Landmark trial finds CVS, Walgreens and Walmart played role in deadly opioid crisis

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Three major US pharmacy chains did not do enough to stop an overdose of highly addictive opioid pills from flooding two Ohio counties, a jury in a landmark trial found Tuesday.

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CVS, Walgreens and Walmart caused a public outcry by allowing their pharmacies to distribute 140 million prescription painkillers in just two counties, a jury ruled in a verdict that saw thousands against pharmacies and opioid distributors nationwide. Similar lawsuits are likely to have implications. ,

It was the first time major pharmacies had completed a trial in which they were accused of fueling a pandemic that has claimed the lives of more than 500,000 Americans.


Attorney Mark Lanier, representing Lake and Trumbull counties in the lawsuit, argued that the companies had a responsibility to prevent bullets from falling into the wrong hands. He called it “the most important case in the history of pharmacy”.

“A pharmacy is not a gum ball machine,” he said in the closing arguments. “They have more responsibility than just taking your money and making you take your pills.”

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“The jury rang a bell that must be heard through all pharmacies in America,” Mr Lanier said after the verdict.

It is now up to US District Judge Dan Pollster to decide how much the companies will be liable to pay in damages.

The case is one of thousands brought by local and state governments nationwide against companies that played a role in manufacturing and distributing opioid pills. The county and the city of Huntingdon in West Virginia, once considered ground zero of the opioid crisis, are currently awaiting a verdict in a lawsuit against the “big three” opioid distributors — Cardinal Health, McKesson and Amerisource Bergen.

The court heard that approximately 80 million prescription painkillers were given in Trumbull County between 2012 and 2016, amounting to 400 for each resident. A further 61 million pills were distributed in Lake County during the same period. The crisis caused hundreds of deaths as overdoses skyrocketed, and cost both countries $1bn.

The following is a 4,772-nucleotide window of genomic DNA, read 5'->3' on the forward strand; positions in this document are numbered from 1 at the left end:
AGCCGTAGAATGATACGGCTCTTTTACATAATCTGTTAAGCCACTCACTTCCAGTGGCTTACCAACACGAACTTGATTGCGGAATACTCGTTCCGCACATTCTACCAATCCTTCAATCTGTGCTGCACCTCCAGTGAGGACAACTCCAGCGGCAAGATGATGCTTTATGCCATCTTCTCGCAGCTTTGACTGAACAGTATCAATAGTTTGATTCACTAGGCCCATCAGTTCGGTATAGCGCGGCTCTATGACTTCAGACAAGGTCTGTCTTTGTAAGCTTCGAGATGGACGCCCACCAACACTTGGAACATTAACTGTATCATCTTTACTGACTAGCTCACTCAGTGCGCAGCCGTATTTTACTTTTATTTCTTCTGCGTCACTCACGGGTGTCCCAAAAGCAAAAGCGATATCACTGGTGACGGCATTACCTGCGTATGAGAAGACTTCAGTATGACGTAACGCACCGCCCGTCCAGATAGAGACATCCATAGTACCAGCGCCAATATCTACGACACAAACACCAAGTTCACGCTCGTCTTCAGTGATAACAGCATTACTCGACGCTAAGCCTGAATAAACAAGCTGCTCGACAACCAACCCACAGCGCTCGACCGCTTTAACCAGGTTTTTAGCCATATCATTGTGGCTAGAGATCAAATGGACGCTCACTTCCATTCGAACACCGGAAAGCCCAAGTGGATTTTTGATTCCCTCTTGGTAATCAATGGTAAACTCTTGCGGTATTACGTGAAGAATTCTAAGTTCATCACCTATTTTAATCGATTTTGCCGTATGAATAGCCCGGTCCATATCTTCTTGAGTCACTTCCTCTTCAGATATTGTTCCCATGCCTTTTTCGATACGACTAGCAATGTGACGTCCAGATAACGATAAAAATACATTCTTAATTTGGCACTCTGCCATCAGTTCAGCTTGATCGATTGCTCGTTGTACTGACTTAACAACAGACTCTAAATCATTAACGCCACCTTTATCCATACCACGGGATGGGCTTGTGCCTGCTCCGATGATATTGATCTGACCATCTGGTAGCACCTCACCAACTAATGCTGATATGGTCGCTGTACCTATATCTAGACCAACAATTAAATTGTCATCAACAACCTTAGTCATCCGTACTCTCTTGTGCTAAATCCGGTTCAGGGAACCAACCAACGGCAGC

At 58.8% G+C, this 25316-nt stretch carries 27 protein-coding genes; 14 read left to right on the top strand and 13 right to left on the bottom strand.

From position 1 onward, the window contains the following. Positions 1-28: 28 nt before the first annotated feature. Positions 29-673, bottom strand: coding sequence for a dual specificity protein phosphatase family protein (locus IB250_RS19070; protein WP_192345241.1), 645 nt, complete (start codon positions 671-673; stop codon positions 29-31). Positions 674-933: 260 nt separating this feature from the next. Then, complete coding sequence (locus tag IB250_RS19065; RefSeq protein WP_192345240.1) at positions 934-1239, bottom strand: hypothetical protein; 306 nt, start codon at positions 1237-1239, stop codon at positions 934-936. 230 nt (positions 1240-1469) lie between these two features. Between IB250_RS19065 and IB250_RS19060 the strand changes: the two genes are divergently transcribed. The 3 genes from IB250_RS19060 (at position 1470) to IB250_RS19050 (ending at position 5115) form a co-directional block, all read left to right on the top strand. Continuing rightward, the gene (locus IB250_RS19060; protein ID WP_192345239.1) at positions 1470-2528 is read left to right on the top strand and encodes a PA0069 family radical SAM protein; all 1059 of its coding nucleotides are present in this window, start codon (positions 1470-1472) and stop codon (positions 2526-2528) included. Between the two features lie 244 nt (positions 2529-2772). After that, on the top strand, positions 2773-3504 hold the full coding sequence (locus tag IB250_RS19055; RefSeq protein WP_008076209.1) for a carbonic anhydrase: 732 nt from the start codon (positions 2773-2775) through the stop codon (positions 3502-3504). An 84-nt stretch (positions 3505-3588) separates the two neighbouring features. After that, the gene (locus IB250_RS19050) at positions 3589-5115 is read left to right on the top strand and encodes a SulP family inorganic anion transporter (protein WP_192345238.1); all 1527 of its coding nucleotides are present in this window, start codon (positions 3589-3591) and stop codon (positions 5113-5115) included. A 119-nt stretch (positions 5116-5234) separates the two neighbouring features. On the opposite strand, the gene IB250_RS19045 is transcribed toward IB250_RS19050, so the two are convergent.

The jury found in favor of the two counties, which argued that pharmacies caused a public nuisance by not stopping the flow of pills in such large numbers.

The decision comes just days after the Centers for Disease Control announced a record number of drug overdose deaths in the past 12 months for which data were available. Provisional data found 100,000 people died between May 2020 and April 2021, an increase of about 30 percent from a year earlier, primarily driven by an increase in deaths linked to the synthetic opioid fentanyl.

The pharmacies had argued during the trial that they had extensive measures in place to prevent suspicious orders from being distributed, and said it was up to doctors – not pharmacies – to decide who needed the drug.

A Walgreens attorney, Kaspar Stoffelmayr, said at the start of the lawsuit that the reason the crisis spiraled out of control was because “drug makers tricked doctors into prescribing too many pills.”

CVS spokesman Mike DeAngelis said in a statement: “As the plaintiffs’ own experts testify, many factors have contributed to the issue of opioid abuse, and all stakeholders in our health care system need to address this problem.” And will require the participation of all members of our community.”

Walgreen’s spokesman Fraser Engerman said: “As we’ve said throughout this process, we never manufactured or marketed opioids, nor did we distribute them to the ‘pill mills’ and Internet pharmacies that fueled this crisis.” .

“Plaintiffs’ attempt to resolve the opioid crisis with the unprecedented expansion of public nuisance legislation is misguided and untenable,” he said.

Walmart said in a statement that the trial was “in favor of plaintiffs’ lawyers and was fraught with notable legal and factual inaccuracies.”

“Plaintiffs’ attorneys sued Walmart looking for deep pockets while ignoring the true causes of the opioid crisis — such as pill mill doctors, illegal drugs, and sleeping on regulatory switches — and they wrongly claimed that Pharmacists must be a way doctors guess. The law was never intended and interferes with doctor-patient relationships, say many federal and state health regulators,” the statement added.

Credit: / opioid crisis

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